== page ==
Door-to-Imaging Time for Acute Stroke Patients Is Adversely Affected by Emergency Department Crowding

UMMS Affiliation

Department of Emergency Medicine; School of Medicine

Publication Date


Document Type



Cardiovascular Diseases | Emergency Medicine | Nervous System Diseases


BACKGROUND AND PURPOSE: National guidelines call for door-to-imaging time (DIT) within 25 minutes for suspected acute stroke patients. Studies examining factors that affect DIT have focused primarily on stroke-specific care processes and patient-specific factors. We hypothesized that emergency department (ED) crowding is associated with longer DIT.

METHODS: We conducted a retrospective investigation of 1 year of consecutive patients in our prospective Code Stroke registry, which included all ED stroke team activations. The registry and electronic health records were abstracted for 27 potential predictors of DIT, including patient, stroke care process, and ED operational factors. We fit a multivariate logistic regression model and calculated odds ratios and 95% confidence intervals. Second, we constructed a random forest recursive partitioning model to cross-validate our findings and explore the proportional importance of each category of predictor. Our primary outcome was the binary variable of DIT within the 25-minute goal.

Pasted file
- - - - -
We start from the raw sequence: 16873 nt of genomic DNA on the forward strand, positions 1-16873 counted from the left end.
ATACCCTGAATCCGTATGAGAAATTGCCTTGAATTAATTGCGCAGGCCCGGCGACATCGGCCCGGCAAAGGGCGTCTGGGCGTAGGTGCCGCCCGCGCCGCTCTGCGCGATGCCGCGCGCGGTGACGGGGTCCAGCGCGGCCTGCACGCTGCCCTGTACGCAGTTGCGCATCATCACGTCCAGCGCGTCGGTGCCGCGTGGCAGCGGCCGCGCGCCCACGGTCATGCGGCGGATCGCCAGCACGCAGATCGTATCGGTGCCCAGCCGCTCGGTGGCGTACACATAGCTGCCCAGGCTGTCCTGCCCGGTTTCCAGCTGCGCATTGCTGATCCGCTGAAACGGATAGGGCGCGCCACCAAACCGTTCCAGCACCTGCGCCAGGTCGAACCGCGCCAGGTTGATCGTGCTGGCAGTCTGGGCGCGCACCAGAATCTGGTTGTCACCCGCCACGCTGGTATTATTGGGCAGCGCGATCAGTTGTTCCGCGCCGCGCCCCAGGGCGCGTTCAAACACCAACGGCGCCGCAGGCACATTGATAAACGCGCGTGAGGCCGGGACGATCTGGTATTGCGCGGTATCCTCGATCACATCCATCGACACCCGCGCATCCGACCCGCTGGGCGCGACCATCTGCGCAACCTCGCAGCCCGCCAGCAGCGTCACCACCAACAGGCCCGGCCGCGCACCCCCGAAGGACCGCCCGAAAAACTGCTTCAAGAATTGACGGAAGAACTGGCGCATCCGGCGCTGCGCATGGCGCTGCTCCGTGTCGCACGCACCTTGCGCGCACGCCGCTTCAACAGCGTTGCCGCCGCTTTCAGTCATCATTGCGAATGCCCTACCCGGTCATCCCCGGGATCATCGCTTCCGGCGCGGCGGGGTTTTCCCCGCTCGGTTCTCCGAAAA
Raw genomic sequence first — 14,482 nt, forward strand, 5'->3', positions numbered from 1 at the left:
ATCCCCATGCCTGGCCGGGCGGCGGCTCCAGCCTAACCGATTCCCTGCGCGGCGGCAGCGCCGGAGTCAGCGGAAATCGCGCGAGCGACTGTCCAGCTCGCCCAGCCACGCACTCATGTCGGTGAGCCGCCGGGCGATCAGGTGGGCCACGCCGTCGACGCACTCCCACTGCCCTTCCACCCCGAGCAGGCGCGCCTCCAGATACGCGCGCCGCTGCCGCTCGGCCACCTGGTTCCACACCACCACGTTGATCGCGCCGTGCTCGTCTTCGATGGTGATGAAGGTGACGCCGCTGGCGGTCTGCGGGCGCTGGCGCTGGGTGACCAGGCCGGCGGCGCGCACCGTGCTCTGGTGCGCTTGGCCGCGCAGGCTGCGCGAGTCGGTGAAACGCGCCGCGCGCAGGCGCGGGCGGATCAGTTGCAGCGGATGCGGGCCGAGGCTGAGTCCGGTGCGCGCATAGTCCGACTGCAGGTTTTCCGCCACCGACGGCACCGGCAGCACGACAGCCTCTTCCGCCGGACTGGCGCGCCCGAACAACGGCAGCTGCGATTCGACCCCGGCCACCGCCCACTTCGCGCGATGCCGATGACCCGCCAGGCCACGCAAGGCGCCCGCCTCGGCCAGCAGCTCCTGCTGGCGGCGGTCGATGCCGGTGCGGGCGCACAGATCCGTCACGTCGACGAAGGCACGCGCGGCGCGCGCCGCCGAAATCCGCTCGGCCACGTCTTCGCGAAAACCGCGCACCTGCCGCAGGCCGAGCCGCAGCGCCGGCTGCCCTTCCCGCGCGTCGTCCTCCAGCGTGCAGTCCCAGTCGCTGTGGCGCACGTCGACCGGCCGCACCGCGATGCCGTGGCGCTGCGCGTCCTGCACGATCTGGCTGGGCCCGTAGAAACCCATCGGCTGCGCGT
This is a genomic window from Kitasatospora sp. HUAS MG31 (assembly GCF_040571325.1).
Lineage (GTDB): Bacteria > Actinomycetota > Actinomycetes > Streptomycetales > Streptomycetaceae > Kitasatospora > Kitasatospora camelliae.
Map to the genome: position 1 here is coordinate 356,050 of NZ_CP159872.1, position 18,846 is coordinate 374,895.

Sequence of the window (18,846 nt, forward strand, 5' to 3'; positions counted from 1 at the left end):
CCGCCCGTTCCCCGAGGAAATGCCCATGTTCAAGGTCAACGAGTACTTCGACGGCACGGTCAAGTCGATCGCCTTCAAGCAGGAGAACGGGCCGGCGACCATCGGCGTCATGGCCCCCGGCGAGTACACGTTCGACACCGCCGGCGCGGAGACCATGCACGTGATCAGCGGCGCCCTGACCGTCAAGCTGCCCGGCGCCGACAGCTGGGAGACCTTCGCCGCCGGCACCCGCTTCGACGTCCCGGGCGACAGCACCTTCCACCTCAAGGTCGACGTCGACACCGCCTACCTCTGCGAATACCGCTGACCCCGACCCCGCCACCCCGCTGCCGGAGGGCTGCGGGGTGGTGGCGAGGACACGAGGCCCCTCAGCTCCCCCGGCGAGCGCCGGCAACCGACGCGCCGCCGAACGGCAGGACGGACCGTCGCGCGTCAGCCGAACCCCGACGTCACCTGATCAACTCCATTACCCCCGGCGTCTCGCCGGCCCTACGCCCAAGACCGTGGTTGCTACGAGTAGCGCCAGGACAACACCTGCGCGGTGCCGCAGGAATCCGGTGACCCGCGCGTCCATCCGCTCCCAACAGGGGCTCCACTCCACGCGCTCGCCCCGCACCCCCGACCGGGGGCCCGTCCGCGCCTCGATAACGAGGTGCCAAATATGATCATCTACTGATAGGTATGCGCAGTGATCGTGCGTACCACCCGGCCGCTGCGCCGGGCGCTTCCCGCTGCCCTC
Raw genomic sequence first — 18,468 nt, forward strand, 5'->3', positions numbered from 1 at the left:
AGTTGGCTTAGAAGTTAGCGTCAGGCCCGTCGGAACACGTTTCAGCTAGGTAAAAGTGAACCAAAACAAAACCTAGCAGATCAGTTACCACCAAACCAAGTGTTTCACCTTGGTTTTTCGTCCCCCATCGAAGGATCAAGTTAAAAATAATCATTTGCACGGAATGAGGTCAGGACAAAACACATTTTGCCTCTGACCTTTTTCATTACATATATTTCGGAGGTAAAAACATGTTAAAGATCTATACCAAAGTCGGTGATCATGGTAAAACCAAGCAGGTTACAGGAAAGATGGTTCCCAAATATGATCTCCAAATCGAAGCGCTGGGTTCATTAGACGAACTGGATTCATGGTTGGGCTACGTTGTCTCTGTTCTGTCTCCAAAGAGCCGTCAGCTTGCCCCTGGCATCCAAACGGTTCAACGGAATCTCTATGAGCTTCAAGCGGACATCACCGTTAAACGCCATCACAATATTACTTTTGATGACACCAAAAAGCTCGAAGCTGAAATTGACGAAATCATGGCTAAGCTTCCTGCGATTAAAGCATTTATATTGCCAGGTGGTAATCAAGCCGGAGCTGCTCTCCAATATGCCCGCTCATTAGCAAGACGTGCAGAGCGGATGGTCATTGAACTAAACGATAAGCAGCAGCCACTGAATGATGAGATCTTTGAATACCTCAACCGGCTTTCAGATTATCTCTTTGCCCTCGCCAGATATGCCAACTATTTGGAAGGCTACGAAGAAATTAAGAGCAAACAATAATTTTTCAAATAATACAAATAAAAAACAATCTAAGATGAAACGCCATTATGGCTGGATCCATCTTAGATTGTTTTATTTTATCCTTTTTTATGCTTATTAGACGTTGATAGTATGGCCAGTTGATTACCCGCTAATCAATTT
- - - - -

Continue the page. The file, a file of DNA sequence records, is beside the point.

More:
RESULTS: A total of 463 patients met inclusion criteria. In the regression model, ED occupancy rate emerged as a predictor of DIT, with odds ratio of 0.83 (95% confidence interval, 0.75-0.91) of DIT within 25 minutes per 10% absolute increase in ED occupancy rate. The secondary analysis estimated that ED operational factors accounted for nearly 14% of the algorithm's prediction of DIT.

CONCLUSIONS: ED crowding is associated with reduced odds of meeting DIT goals for acute stroke. In addition to improving stroke-specific processes of care, efforts to reduce ED overcrowding should be considered central to optimizing the timeliness of acute stroke care.


crowding, emergency service, hospital, stroke, time-to-treatment

DOI of Published Version



Stroke. 2017 Jan;48(1):49-54. doi: 10.1161/STROKEAHA.116.015131. Epub 2016 Nov 17. Link to article on publisher's site

Journal/Book/Conference Title



Co-authors Evangelia Murray and Marguerite Youngren are medical students at UMass Medical School.

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